they held aloft the sword of the Spirit, all nations would have bowed before their kings and paid tribute into their treasury. It was so in the days of Solomon; it might have been repeated in the days of Greek history.

Alexander's act of reverence when he met the company of priests at Jerusalem should have been an object lesson to all Judea of what God by his Spirit would cause all nations to do. But so blinded by Greek teaching were those Jewish leaders, even at that time, that they failed to see this. Instead of flocking to Alexandria for the wisdom of Greece, nations should have sent their youth to schools of the prophets at Jerusalem, and scholars of the world should have sought wisdom from those who knew the God of wisdom. But it was not so. Israel then was as the church of to-day. Instead of leading by virtue of the spiritual life, she sought the wisdom of Egypt and Greece. Such things bring sadness to the angels of God.

Peace was finally concluded between Philopater and Antiochus Magnus, which lasted fourteen years, until the death of Ptolemy.

Ptolemy Philopater was succeeded by his son Ptolemy Epiphanes, who was in his minority. Antiochus Magnus took advantage of this seeming weakness in Egyptian affairs, and made extensive preparations to invade Egypt with the design of swallowing the entire dominion of the Ptolemies, But the Most High ruleth in the kingdoms of men, and Antiochus was brought to realize that there was another power on earth as well as in heaven.

In verse 14 the voice of the fourth beast is heard; Rome placed itself on the side of the helpless


king, and Antiochus found his ambition thwarted. The life of the Greek kingdom is spent. There were still many years of struggle, but it was a struggle for existence, not for added territory. But what Greece would not gain in territory she did gain as a teacher of nations, and although she finally lost all territorial supremacy, though like the kingdom of Nebuchadnezzar, the tree was cut down, yet the roots remain unto this day. More than once as an intellectual power Greece has arisen. Throughout the intellectual world she has votaries bowing before her shrine-the mind of man. Her philosophy is to-day studied under the guise of modern writers; her ideas are instilled into the minds of children, from the kindergarten to the universities, and students graduate from the schools of the land knowing much more of the mythology of Greece than they do of the religion of Jesus Christ; better acquainted with Greek heroes than with the Man of Calvary. Greek learning still rules the world, and it will until the setting up of the everlasting kingdom of God-till the stone cut out without hands shall fill the earth.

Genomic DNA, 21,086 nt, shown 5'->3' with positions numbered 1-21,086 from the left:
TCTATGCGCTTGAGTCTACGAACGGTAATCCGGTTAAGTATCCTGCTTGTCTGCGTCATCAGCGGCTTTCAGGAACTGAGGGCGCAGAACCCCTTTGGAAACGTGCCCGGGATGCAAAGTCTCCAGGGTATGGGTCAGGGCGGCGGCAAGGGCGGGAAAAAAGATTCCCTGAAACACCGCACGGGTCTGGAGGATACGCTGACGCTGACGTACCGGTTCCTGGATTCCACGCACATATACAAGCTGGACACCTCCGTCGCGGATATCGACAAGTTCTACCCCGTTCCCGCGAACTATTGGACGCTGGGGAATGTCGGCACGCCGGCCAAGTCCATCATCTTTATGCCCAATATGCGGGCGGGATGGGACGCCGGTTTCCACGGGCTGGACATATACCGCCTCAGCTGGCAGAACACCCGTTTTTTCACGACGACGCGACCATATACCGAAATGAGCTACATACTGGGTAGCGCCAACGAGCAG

As the Jews during the days of Alexander and his successors were without excuse, so the Israel of to-day has set before it the wisdom of the Eternal in contrast with the wisdom of Greece. And the message is, "Choose ye this day" at which shrine thou wilt bow. Sitting at the feet of Jesus, learning of him, taking his word as the authentic history of the world, his truth as the interpreter of nature, will insure eternal life. Accepting the writings of men, human speculations regarding the history of the world, its creation, its age, placing a human interpretation upon 187Margin


the works of nature, and seeking to find out by experiment and speculation what must be known by faith,-this brings death; for it leads away from Christ, the center of the universe, the source of all wisdom-the great drawing power of creation. The first is the system of God, of which faith is the motive power; the second is the Greek system, which exalts human reasoning. One may not bow down to the idols of Egypt, nor drink of the wines of Babylon, but if he is entrapped by the more pleasing sophistries of Greece, his fate is the same in the end.

For this reason Eternal Truth has shone along the pathway of men in all ages to guard against the enemy. In these last days, when all the evil of the past is renewed and presented to man in all its varied forms, then it is that Greek philosophy and skepticism come forth in full force. A heart filled with truth is the only safeguard against error.